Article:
The Yale Literary Magazine, Band 27,Ausgabe 8

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Herrick & Noyes, 1862
 

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Seite 276 - ... accustoming yourselves to think and speak of it as of the palladium of your political safety and prosperity ; watching for its preservation with jealous anxiety ; discountenancing whatever may suggest even a suspicion that it can in any event be abandoned ; and indignantly frowning upon the first dawning of every attempt to alienate any portion of our country from the rest, or to enfeeble the sacred ties which now link together the various parts.
Seite 254 - Heaven doth with us as we with torches do, Not light them for themselves ; for if our virtues Did not go forth of us, 'twere all alike As if we had them not. Spirits are not finely...
Seite 292 - Upon many a well-fought field; A braver and a nobler knight, Never the sword did wield. Sleep, soldier sleep ! from sorrow free, And sin and strife, 'tis well with thee; It is well, though many a tear Laments the fallen volunteer. Gather roses white and red And scatter them softly on his breast...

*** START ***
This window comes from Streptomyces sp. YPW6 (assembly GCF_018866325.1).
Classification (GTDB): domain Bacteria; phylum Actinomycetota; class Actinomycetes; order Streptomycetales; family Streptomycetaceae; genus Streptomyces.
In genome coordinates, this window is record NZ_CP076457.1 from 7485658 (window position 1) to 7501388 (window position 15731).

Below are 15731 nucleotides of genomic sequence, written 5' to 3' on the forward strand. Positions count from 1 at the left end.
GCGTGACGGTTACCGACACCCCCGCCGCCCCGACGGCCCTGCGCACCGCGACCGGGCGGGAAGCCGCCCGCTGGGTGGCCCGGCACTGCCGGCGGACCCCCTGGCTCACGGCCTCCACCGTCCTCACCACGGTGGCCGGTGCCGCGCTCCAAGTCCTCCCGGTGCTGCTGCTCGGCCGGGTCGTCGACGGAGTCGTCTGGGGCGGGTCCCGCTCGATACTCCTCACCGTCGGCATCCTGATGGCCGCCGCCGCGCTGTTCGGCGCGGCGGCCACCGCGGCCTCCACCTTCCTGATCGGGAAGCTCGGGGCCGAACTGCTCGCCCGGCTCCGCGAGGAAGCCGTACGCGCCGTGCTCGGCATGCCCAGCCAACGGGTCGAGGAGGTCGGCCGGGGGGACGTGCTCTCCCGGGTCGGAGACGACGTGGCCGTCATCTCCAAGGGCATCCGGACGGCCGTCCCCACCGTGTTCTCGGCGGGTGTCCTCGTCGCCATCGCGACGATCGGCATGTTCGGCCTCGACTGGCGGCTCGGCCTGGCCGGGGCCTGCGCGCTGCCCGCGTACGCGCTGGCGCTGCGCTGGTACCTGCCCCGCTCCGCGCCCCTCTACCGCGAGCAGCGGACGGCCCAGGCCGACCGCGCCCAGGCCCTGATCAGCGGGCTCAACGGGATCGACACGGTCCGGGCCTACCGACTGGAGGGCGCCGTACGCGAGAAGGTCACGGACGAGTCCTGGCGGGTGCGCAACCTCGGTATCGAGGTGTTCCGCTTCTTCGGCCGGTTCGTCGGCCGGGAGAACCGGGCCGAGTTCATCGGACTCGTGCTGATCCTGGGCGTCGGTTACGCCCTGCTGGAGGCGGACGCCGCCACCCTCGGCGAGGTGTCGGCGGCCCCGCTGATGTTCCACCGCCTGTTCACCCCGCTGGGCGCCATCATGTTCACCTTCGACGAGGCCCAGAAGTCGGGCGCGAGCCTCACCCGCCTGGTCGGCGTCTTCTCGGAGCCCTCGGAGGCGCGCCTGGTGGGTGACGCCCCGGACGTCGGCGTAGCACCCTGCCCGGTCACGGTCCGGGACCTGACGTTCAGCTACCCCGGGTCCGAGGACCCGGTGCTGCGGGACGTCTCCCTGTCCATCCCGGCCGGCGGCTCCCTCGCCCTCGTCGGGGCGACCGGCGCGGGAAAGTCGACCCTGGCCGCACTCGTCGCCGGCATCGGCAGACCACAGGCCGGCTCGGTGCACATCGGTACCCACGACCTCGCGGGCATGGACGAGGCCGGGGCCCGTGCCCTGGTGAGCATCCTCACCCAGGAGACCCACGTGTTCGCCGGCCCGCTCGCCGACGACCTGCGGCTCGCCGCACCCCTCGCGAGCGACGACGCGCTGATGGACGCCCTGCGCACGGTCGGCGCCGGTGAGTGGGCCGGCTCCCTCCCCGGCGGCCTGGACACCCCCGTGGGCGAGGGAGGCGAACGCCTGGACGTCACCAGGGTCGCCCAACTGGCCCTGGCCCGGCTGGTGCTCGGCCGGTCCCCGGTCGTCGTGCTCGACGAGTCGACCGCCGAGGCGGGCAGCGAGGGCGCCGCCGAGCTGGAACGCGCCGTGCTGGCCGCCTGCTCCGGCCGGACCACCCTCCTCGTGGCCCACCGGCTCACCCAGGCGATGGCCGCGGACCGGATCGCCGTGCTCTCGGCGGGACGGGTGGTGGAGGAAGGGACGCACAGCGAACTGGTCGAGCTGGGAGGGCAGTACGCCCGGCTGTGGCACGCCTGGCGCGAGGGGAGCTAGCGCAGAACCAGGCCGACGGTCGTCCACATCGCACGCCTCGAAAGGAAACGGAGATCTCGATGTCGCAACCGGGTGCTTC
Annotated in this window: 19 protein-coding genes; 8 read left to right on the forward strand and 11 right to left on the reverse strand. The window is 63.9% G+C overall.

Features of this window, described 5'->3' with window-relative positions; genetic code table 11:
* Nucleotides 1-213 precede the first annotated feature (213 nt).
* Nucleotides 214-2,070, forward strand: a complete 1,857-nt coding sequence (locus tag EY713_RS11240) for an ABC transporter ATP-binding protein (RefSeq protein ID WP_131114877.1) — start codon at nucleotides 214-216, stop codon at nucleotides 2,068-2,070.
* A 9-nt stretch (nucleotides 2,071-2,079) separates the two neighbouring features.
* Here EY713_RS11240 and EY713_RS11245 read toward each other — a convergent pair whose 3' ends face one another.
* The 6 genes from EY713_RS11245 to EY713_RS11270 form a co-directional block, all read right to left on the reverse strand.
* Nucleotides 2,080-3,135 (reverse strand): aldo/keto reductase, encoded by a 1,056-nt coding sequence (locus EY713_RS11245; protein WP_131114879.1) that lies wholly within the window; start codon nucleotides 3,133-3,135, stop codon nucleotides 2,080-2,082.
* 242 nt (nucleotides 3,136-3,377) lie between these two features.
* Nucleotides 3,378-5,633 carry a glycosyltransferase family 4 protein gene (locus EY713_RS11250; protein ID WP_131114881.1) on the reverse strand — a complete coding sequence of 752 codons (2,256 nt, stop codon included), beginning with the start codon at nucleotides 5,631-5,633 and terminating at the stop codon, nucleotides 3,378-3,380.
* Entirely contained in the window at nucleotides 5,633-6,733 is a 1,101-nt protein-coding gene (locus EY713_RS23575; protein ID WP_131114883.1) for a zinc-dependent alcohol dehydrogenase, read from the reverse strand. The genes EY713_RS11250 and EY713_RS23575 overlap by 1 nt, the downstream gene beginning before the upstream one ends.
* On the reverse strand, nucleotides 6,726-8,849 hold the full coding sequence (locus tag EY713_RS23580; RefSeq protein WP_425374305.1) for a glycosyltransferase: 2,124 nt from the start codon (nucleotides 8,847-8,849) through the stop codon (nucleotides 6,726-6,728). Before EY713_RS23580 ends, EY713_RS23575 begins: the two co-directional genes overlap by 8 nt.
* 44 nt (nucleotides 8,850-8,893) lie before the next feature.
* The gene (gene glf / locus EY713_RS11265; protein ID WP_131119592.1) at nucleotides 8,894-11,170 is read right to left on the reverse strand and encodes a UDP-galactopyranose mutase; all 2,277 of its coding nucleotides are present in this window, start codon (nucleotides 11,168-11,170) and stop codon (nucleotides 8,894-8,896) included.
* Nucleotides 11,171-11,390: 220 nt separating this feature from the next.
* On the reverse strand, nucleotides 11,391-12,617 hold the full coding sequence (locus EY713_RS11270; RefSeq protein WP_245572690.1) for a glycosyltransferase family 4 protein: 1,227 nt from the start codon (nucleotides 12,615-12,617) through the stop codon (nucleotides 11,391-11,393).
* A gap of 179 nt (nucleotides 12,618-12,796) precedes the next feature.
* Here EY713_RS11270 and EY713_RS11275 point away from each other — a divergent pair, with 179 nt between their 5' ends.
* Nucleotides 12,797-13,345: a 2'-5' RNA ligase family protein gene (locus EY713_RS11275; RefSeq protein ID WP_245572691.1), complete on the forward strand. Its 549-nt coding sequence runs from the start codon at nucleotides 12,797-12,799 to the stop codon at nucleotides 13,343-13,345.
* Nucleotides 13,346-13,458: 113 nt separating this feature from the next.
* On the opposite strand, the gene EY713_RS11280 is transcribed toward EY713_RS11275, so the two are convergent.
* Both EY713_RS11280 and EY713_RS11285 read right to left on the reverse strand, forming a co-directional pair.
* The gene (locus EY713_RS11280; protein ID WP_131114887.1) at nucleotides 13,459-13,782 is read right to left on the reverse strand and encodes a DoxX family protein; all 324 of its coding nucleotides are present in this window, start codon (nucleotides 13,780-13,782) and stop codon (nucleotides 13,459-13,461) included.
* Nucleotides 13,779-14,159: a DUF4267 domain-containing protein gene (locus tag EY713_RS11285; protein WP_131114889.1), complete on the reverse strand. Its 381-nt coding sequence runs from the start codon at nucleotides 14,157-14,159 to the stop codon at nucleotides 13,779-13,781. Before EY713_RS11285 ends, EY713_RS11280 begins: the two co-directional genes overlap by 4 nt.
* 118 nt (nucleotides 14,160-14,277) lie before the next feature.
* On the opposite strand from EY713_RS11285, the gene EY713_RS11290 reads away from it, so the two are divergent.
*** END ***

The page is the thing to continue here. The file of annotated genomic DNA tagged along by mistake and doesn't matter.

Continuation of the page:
Seite 292 - ... in the Classical division in his class. He entered Yale College the following September, being at the time only fifteen years of age, and, if we remember aright, the youngest of his class. He possessed remarkable natural talents, and his industry and good conduct ever endeared him to his teachers. When the war broke out he enlisted as a private in Capt. Arthur's company, Col. McCarter's Regiment, the 93d PV, and served in the severe battles of Williamsburg and Fair Oaks. All know how the 93d...
Seite 296 - Who can swallow an elephant as well as a toad, and is noted for his great longevity. He'll swallow himself, crawl through himself, come out with great facility, Tie himself up in a bow-knot, snap his tail and wink with great agility.

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